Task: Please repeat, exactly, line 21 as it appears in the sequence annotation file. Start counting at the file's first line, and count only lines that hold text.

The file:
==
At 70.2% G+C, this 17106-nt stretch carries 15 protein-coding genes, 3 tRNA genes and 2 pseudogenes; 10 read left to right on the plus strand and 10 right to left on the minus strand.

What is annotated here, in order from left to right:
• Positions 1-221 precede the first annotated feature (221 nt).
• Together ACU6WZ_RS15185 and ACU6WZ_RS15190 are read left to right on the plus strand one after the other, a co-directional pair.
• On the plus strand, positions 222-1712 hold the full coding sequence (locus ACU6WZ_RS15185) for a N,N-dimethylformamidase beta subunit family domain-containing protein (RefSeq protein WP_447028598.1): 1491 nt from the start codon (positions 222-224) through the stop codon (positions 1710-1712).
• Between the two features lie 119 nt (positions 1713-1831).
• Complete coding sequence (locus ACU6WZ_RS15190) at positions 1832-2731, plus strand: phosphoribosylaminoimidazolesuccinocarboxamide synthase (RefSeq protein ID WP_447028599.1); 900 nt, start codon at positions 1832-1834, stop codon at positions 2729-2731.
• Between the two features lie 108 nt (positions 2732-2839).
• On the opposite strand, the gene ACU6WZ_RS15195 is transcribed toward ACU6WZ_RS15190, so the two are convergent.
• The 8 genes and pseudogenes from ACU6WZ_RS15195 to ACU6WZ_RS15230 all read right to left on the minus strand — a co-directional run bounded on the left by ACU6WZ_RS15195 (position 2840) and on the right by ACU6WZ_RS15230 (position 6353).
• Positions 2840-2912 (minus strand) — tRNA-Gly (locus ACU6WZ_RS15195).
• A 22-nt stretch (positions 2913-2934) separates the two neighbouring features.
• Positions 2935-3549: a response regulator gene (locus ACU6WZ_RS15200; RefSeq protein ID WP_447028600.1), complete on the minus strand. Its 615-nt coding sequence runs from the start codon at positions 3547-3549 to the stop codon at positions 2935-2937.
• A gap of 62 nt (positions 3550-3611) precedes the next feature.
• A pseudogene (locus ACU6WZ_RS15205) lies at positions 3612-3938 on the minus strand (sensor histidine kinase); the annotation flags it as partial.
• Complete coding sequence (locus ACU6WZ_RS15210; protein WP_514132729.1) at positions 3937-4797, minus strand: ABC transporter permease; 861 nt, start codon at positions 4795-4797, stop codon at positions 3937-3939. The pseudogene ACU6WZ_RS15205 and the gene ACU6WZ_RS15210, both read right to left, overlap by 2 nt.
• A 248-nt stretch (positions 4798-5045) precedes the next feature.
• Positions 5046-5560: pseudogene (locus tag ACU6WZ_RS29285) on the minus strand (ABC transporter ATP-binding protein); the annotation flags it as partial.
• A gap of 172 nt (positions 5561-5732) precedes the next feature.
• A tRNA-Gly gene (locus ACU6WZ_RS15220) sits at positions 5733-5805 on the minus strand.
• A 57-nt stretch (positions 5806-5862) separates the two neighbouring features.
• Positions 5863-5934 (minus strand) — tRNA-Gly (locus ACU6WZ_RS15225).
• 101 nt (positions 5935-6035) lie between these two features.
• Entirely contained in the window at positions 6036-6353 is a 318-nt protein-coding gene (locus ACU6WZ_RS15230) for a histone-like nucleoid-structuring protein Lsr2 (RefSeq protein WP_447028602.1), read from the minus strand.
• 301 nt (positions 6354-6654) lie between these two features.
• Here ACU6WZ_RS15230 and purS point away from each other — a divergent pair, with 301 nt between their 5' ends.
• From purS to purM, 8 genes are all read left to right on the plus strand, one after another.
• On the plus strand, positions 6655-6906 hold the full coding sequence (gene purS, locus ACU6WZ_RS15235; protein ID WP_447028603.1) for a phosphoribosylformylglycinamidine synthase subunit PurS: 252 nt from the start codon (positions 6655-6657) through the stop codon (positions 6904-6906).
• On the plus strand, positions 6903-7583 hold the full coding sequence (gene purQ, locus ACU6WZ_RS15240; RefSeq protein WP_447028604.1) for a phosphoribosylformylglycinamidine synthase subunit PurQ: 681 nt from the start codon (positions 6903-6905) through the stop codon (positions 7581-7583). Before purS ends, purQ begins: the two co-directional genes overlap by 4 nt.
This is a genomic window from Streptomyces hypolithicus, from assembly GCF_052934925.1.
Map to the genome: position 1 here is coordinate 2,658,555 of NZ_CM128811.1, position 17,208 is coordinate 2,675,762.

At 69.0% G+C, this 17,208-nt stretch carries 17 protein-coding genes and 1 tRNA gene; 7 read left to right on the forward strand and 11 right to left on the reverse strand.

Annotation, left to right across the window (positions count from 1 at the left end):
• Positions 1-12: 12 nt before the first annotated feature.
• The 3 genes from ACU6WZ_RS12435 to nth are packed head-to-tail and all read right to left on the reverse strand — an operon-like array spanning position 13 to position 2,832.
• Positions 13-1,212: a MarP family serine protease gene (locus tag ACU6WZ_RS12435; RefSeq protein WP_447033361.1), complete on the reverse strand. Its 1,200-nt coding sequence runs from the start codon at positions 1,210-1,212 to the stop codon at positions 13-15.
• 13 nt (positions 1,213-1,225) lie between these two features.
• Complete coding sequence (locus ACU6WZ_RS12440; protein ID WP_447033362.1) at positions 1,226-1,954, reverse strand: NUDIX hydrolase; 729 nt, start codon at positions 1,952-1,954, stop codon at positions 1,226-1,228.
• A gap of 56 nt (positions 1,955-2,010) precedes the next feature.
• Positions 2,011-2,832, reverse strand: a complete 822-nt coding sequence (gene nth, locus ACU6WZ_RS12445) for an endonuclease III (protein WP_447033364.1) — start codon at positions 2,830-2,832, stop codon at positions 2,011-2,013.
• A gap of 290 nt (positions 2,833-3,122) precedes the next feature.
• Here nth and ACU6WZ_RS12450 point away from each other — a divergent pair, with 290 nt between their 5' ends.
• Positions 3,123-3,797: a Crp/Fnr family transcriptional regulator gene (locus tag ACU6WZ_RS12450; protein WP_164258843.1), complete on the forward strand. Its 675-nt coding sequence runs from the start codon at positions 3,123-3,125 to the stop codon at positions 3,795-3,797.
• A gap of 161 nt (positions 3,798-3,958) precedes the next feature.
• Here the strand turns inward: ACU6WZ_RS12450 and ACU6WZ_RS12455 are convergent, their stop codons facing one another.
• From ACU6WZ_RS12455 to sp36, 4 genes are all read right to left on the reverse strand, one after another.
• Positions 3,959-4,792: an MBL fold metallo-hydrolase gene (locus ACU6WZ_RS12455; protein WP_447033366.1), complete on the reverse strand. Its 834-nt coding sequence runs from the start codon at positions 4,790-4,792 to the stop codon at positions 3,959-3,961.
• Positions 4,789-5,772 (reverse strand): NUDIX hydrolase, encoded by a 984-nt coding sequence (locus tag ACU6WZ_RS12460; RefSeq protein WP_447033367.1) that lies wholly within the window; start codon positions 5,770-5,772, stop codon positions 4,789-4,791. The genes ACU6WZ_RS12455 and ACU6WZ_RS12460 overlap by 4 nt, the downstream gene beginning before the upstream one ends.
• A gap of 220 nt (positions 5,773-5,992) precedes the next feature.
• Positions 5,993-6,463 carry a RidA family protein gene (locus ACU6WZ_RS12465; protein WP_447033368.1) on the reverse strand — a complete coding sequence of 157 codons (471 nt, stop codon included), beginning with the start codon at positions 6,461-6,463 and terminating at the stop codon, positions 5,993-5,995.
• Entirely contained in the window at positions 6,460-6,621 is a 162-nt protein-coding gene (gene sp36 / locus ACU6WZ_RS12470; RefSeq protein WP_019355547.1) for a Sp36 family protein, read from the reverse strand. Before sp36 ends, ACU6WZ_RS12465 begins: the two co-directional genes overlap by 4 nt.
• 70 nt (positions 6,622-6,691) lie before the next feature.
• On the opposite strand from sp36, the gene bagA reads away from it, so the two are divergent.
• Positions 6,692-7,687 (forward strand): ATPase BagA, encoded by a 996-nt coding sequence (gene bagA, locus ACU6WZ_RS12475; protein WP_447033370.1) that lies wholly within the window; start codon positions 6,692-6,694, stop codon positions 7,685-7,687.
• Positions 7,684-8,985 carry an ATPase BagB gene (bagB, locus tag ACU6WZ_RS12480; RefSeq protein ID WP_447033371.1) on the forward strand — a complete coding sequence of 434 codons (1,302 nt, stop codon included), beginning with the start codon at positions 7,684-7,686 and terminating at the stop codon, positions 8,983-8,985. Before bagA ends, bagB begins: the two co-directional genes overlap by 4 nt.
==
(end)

• A 57-nt stretch (positions 5806-5862) separates the two neighbouring features.